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Twiddling thumbs will only make them sore

Let us move fast on Auckland’s transport woes

David Shearer – Twiddling thumbs-David Shearer Web

A new vision for Auckland

You might have seen the headline in a recent edition of the New Zealand Herald “Workers bear brunt of public transport madness.”

Worse, you might have been one of those in the rain at Auckland bus stops that morning, waiting in vain, while bus after bus sailed past, filled to capacity.

Auckland buses are so full that they they cannot stop to collect waiting passengers.

Journeys that should take 15 minutes are taking an hour and a half.

Six extra train carriages have been added – but even they are not enough to cope with demand. And don’t even mention the traffic jams on our motorways.

Lethargic administration

Our biggest city is experiencing a gridlock that was 100% predictable, and predicted. Unfortunately, our government was not prepared – it seems best at planning for yesterday’s needs.

The City Rail Link should have been well underway by now. But the government dug its toes in for years and continued its old-fashioned mantra that our future lay in more motorways.  Economic Development Minister Steven Joyce said about City Rail Link in 2011: “That is not smart transport; that is pouring money down a hole.”

Now – five years later – he is eating his words while Aucklanders stand in growing queues. Other cities plan ahead for projected growth. Our government waits for a crisis then plays catch-up.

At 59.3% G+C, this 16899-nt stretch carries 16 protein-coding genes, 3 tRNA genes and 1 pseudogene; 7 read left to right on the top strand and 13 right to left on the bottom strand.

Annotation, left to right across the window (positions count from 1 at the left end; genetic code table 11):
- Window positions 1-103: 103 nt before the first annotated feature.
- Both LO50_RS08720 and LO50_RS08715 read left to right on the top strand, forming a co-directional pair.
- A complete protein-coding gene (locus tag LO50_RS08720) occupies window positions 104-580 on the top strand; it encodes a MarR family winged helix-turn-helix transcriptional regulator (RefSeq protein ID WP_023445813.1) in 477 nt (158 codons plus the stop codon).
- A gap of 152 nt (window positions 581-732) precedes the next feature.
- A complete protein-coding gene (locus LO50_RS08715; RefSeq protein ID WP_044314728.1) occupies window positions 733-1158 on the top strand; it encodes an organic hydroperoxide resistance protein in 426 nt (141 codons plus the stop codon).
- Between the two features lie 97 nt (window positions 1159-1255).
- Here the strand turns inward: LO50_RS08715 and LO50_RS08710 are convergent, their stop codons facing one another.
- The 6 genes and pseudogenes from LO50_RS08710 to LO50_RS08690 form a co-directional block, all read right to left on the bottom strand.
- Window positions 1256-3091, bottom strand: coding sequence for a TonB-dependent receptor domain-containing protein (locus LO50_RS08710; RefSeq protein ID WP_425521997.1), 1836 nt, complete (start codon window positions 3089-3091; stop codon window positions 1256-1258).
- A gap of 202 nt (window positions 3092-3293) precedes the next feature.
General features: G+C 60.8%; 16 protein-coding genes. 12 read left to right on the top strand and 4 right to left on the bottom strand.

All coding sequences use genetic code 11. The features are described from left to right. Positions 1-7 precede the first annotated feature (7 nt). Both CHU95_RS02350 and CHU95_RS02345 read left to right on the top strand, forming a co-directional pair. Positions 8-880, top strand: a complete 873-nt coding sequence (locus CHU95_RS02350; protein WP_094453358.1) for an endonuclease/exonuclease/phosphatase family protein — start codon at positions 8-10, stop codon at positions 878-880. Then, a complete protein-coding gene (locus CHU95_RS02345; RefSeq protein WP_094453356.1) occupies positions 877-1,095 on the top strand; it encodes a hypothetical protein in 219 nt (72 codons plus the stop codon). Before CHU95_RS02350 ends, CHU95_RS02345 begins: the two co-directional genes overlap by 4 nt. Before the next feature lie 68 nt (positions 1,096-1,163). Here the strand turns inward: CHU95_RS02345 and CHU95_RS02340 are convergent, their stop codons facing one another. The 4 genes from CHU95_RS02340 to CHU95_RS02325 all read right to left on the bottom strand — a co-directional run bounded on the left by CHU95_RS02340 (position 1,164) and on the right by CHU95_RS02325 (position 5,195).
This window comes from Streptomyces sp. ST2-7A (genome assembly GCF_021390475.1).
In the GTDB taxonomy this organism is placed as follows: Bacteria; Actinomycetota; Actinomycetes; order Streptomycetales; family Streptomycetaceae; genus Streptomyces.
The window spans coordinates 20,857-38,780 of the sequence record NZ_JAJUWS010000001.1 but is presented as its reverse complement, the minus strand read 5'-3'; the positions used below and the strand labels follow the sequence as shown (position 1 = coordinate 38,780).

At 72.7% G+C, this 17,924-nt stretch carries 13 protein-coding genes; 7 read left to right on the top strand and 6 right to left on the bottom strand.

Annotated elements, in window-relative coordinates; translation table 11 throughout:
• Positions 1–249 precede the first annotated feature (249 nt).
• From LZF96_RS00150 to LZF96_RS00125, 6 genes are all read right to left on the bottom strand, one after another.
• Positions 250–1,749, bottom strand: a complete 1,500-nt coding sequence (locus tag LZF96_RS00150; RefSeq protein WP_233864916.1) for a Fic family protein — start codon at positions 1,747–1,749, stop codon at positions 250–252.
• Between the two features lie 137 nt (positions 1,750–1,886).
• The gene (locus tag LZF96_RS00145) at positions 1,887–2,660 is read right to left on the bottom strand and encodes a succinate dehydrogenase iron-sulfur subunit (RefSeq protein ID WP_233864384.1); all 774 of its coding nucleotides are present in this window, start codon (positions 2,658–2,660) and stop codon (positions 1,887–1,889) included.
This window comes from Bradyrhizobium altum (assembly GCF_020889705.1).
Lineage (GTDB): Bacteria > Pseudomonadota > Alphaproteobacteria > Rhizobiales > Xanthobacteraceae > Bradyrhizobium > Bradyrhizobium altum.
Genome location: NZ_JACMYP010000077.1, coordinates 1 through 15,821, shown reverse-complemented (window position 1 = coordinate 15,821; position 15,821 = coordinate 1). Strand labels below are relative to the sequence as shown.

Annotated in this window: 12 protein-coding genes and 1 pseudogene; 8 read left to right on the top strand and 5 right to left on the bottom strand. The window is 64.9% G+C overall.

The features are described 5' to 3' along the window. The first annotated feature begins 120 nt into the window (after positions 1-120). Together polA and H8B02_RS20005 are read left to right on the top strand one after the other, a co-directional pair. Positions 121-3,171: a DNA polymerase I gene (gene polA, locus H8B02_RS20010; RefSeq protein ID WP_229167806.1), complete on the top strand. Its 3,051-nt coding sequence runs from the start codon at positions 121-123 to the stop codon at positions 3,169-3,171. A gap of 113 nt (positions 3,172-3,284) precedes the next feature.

Short-sighted decision

In the light of this, it was exasperating to see Auckland Council’s similarly short-sighted decision last month to reject the plan for greater housing density.

It showed a lack of vision, and will leave our city about 200,000 homes short of what we will need by 2040.

Some very impressive young people submitted to Council in favour of higher density living. Dr Sudhvir Singh and his colleagues from Generation Zero showed some inspiring long-term thinking.

The Council should have listened to them.

They are young professionals who want to live in the city near work, entertainment, parks and public transport, just as people do in great international cities everywhere. They have travelled the world and they know how great high-density cities work.

They know that if we put a little extra effort into our city planning now, we can have world-class public transport serving quality apartments at affordable prices, right in the city.

Bad designs

Why should they instead be condemned to long commutes from the Southern and Western city fringes?

It is not high-density housing or apartments we need to fear: it’s bad design.

Our leaders failed to plan ahead for Auckland’s growing transport needs.

Let us not make the same mistake for Auckland’s growing housing needs.

With a population growing as fast as ours, the need for higher housing density in Auckland is clear and becoming urgent. Let’s get on with it.

With quality materials and thoughtful design protecting privacy and light, we can make our city even more practical and beautiful.

David Shearer is an elected Member of Parliament from Mt Albert in Auckland and Labour Party’s spokesman for Foreign Affairs.

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